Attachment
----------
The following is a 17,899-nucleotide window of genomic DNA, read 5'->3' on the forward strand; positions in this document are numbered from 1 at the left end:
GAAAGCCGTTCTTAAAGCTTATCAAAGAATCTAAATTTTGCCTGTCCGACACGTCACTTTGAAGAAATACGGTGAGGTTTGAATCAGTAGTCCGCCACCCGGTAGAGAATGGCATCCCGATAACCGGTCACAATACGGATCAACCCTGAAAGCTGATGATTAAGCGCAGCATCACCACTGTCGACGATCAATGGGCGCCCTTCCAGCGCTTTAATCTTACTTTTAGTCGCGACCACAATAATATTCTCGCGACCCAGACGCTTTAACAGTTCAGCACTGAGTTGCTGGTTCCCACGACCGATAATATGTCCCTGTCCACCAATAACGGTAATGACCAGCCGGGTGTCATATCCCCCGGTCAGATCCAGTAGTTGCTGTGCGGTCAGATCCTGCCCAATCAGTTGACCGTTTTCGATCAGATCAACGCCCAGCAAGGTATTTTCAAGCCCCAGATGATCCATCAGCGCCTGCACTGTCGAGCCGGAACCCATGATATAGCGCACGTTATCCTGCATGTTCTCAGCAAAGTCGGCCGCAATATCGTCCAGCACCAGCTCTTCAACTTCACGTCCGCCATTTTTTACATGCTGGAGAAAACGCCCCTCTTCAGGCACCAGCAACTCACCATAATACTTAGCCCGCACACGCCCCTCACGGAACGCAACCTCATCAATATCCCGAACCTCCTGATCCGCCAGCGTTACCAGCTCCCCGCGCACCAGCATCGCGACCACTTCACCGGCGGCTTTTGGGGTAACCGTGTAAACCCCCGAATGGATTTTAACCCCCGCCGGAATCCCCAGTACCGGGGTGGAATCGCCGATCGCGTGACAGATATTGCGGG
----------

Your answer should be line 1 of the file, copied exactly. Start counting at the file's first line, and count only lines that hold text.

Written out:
The following is a 17,899-nucleotide window of genomic DNA, read 5'->3' on the forward strand; positions in this document are numbered from 1 at the left end: